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Norris, R.D.
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Pälike, H.
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Parés, J.M.
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Quintin, L.
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Raffi, I.
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Rea, D.K.
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Steiger, T.H.
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Tripati, A.K.
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Vanden Berg, M.D.
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Wade, B.S.
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Wilson, P.A.
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Wilson, P.A.
Janecek, T.R.

Backman, J., Busch, W.H., Coxall, H.K., Faul, K., Gaillot, P.A., Hovan, S.A., Janecek, T.R., Knoop, P., Kruse, S., Lanci, L., Lear, C.H., Lyle, M., Moore, T.C., Nigrini, C.A., Nishi, H., Nomura, R., Norris, R.D., Pälike, H., Parés, J.M., Quintin, L., Raffi, I., Rea, B.R., Rea, D.K., Steiger, T.H., Tripati, A.K., Vanden Berg, M.D., Wade, B.S. and Wilson, P.A. (2002) Leg 199 summary. Lyle, M., Wilson, P.A. and Janecek, T.R. (eds.) In Proceedings of the Ocean Drilling Program, Initial Reports. Vol. 199. Paleogene Equatorial Transect. Covering Leg 199 of the cruises of the Drilling Vessel "Joides Resolution", Honolulu, Hawaii, to Honolulu, Hawaii, Sites 1215-1222, 23 Oct-16 Dec 2001. Texas A & M University Ocean Drilling Program (CDROM). 87pp . (doi:10.2973/odp.proc.ir.199.101.2002).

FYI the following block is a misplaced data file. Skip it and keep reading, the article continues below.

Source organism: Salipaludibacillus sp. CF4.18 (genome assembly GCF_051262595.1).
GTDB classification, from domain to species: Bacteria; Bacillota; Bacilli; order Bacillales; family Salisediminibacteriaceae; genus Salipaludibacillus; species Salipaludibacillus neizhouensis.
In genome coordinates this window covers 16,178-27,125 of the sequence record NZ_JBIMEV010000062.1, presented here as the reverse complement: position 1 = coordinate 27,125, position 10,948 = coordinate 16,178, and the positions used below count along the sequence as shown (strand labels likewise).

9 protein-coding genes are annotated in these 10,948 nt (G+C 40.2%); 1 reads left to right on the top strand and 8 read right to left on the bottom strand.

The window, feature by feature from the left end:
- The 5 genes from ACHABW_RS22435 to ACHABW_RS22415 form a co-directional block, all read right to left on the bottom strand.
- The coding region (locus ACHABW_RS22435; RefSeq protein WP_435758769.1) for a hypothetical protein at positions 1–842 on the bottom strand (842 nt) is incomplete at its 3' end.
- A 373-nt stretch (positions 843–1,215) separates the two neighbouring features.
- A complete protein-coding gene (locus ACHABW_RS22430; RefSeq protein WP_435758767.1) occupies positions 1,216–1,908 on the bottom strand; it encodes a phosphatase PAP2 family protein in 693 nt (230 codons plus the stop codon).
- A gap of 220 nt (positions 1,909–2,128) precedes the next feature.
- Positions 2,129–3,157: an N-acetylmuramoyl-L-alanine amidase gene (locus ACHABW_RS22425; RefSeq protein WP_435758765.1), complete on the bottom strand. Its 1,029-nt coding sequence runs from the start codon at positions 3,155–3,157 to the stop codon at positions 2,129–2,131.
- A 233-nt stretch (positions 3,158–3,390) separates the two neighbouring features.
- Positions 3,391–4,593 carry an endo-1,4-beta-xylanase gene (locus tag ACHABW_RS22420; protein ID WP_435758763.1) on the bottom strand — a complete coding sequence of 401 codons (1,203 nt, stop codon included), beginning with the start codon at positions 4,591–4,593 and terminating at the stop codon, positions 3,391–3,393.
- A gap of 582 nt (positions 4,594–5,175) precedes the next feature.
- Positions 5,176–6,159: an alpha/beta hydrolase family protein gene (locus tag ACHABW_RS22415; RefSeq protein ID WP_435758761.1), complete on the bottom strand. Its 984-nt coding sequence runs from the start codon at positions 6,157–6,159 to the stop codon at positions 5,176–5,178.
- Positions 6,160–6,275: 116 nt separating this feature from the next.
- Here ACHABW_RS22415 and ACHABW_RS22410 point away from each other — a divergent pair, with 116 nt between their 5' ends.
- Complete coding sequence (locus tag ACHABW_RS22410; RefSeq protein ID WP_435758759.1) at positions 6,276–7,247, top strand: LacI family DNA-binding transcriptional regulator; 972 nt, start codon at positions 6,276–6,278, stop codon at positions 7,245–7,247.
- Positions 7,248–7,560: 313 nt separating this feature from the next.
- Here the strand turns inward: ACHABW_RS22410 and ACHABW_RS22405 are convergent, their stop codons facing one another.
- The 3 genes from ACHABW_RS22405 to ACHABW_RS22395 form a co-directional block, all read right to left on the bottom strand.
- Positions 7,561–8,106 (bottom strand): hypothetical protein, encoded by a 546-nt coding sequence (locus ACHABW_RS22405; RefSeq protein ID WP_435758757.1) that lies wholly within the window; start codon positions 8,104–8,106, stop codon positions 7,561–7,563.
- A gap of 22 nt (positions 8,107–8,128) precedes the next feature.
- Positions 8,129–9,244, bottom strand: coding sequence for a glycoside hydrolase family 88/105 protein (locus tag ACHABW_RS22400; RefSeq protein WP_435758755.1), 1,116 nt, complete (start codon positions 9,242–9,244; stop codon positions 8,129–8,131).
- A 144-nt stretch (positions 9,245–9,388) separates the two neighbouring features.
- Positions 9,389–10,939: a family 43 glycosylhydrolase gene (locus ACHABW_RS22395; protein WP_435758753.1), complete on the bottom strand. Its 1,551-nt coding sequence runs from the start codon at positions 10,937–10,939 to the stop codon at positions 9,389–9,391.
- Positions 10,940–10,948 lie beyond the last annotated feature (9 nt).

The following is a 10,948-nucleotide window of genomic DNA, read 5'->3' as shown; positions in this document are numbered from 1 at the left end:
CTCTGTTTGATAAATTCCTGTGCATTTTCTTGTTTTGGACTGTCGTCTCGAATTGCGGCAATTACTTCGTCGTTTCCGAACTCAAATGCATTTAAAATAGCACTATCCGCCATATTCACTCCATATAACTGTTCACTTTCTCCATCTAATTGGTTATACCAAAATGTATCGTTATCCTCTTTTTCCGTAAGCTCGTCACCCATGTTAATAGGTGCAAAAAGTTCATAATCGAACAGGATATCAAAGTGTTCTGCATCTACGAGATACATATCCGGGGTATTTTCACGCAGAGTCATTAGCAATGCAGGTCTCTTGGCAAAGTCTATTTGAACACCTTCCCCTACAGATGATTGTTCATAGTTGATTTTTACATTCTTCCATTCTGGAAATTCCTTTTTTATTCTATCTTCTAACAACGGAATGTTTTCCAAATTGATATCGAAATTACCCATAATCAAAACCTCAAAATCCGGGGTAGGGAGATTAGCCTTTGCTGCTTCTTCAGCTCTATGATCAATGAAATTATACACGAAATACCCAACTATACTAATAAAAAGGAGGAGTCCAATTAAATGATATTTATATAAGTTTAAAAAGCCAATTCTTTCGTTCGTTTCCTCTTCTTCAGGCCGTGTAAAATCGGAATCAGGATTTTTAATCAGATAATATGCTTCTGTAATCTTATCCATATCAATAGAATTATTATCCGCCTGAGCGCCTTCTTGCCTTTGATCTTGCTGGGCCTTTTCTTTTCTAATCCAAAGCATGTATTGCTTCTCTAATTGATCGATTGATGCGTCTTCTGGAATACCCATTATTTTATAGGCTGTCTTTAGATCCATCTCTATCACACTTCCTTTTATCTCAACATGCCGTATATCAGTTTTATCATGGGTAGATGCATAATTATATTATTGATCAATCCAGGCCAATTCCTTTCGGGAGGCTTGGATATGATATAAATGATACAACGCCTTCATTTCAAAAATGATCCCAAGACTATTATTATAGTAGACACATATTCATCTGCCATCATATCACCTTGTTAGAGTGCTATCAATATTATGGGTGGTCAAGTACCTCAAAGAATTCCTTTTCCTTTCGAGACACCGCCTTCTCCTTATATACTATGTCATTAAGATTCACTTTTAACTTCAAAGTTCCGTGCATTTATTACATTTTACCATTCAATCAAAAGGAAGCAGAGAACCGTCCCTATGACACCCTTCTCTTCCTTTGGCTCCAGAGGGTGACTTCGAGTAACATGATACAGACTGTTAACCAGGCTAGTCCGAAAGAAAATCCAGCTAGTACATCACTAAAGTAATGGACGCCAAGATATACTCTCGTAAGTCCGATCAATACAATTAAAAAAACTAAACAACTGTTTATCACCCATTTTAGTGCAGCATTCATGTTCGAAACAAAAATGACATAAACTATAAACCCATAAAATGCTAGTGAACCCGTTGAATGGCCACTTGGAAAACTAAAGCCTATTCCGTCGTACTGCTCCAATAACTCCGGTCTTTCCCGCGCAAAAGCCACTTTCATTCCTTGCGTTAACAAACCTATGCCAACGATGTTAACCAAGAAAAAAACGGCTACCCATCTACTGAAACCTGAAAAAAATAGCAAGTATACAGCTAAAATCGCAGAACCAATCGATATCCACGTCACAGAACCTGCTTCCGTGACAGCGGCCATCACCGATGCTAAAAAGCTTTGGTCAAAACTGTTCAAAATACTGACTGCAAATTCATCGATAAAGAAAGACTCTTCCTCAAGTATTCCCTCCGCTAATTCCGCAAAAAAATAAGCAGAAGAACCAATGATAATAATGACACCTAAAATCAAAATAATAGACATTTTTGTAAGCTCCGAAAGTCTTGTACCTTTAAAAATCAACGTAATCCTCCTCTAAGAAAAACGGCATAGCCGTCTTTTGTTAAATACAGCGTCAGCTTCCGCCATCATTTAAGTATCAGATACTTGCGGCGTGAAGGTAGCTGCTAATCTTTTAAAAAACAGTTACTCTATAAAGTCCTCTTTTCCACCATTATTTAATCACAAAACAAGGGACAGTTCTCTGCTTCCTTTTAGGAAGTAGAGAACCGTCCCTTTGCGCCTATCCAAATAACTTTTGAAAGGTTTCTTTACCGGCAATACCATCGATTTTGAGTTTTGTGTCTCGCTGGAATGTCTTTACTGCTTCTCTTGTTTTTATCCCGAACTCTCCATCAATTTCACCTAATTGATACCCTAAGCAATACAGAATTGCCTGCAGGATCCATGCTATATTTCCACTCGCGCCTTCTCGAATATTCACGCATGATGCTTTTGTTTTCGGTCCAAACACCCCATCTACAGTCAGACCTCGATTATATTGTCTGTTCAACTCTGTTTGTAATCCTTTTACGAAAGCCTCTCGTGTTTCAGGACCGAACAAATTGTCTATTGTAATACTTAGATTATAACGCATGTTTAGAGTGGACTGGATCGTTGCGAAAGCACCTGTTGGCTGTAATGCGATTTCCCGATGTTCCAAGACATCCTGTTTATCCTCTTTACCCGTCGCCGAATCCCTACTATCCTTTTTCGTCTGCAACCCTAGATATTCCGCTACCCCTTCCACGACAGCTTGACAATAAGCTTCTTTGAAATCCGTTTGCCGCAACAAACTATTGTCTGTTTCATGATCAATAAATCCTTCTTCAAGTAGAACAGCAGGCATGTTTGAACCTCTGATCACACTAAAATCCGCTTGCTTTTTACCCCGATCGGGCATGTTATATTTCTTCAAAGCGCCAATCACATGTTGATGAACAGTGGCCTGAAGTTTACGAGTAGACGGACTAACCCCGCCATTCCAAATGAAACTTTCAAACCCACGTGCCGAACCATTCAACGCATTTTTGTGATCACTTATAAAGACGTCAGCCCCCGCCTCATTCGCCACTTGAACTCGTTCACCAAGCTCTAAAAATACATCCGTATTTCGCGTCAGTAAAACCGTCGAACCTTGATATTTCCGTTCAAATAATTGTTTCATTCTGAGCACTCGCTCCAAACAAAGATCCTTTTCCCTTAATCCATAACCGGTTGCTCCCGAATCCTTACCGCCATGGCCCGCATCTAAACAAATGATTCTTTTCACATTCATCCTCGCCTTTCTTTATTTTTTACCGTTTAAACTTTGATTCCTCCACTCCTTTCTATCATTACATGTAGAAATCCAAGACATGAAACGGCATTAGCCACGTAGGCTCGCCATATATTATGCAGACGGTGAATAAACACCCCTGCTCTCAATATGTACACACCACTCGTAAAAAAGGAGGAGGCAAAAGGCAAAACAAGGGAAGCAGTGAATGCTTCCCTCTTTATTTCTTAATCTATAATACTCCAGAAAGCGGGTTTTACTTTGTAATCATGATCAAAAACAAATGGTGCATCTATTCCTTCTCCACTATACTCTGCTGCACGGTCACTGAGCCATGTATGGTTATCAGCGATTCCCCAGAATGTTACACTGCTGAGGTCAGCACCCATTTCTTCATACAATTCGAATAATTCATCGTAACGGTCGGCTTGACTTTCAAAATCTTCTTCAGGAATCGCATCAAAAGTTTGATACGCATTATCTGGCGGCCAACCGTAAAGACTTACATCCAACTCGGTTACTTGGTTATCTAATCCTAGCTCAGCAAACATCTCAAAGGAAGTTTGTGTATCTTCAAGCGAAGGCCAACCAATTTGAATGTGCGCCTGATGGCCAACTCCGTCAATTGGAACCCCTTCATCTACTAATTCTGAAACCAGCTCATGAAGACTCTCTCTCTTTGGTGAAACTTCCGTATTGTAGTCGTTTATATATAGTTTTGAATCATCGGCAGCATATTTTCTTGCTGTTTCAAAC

Record type: Conference or Workshop Item (Paper)

Abstract

Ocean Drilling Program (ODP) Leg 199, "The Paleogene Equatorial Transect" (Sites 1215-1222), was designed to study the evolution of the equatorial Pacific current and wind system as Earth went from maximum Cenozoic warmth to initial Antarctic glaciations. The drilling program was primarily devoted to a transect along the 56- to 57-Ma crust, old enough to capture the Paleocene/Eocene boundary in the basal, more carbonate-rich sediments. The Leg 199 transect extends from a paleolatitude of ~4°N- ~4°S to encompass a relatively thick lower Eocene sediment section perhaps 8° north of the paleoequator. One site (1218) was also drilled on ~40-Ma crust to collect a near-equatorial sediment sequence from the middle Eocene to the Oligocene in order to investigate the transition in global climate from the Eocene "greenhouse" to Oligocene "icehouse."